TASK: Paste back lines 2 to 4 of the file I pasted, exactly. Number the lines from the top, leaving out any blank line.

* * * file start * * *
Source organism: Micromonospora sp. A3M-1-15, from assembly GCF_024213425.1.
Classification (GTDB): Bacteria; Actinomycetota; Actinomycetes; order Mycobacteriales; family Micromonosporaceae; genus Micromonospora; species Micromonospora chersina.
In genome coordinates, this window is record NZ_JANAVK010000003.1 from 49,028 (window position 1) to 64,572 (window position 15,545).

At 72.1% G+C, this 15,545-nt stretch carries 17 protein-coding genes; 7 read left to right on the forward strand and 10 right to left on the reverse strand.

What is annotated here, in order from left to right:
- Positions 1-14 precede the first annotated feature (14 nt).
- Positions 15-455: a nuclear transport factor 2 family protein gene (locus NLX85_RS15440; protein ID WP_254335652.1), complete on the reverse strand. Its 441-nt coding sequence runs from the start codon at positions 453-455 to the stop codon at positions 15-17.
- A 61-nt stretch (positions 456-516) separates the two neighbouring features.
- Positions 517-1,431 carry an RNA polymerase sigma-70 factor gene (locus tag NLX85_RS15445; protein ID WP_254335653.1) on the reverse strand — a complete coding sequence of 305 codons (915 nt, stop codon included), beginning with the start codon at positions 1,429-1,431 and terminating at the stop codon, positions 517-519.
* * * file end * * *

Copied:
Classification (GTDB): Bacteria; Actinomycetota; Actinomycetes; order Mycobacteriales; family Micromonosporaceae; genus Micromonospora; species Micromonospora chersina.
In genome coordinates, this window is record NZ_JANAVK010000003.1 from 49,028 (window position 1) to 64,572 (window position 15,545).

At 72.1% G+C, this 15,545-nt stretch carries 17 protein-coding genes; 7 read left to right on the forward strand and 10 right to left on the reverse strand.